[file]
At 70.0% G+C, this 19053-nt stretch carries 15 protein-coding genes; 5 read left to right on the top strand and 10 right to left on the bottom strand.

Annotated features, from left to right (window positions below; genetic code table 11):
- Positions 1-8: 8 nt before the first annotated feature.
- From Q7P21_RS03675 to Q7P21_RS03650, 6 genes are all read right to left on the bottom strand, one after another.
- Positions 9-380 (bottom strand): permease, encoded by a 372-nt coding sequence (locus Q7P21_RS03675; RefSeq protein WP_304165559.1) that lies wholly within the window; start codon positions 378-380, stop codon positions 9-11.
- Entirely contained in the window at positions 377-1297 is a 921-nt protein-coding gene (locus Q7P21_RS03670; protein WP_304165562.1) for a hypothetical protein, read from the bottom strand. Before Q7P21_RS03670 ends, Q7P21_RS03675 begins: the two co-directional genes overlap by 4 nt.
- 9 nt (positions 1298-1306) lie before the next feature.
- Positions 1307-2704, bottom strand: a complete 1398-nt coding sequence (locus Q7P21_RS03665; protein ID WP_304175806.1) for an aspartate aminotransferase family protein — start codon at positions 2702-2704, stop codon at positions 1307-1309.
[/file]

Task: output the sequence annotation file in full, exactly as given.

At 70.0% G+C, this 19053-nt stretch carries 15 protein-coding genes; 5 read left to right on the top strand and 10 right to left on the bottom strand.

Annotated features, from left to right (window positions below; genetic code table 11):
- Positions 1-8: 8 nt before the first annotated feature.
- From Q7P21_RS03675 to Q7P21_RS03650, 6 genes are all read right to left on the bottom strand, one after another.
- Positions 9-380 (bottom strand): permease, encoded by a 372-nt coding sequence (locus Q7P21_RS03675; RefSeq protein WP_304165559.1) that lies wholly within the window; start codon positions 378-380, stop codon positions 9-11.
- Entirely contained in the window at positions 377-1297 is a 921-nt protein-coding gene (locus Q7P21_RS03670; protein WP_304165562.1) for a hypothetical protein, read from the bottom strand. Before Q7P21_RS03670 ends, Q7P21_RS03675 begins: the two co-directional genes overlap by 4 nt.
- 9 nt (positions 1298-1306) lie before the next feature.
- Positions 1307-2704, bottom strand: a complete 1398-nt coding sequence (locus Q7P21_RS03665; protein ID WP_304175806.1) for an aspartate aminotransferase family protein — start codon at positions 2702-2704, stop codon at positions 1307-1309.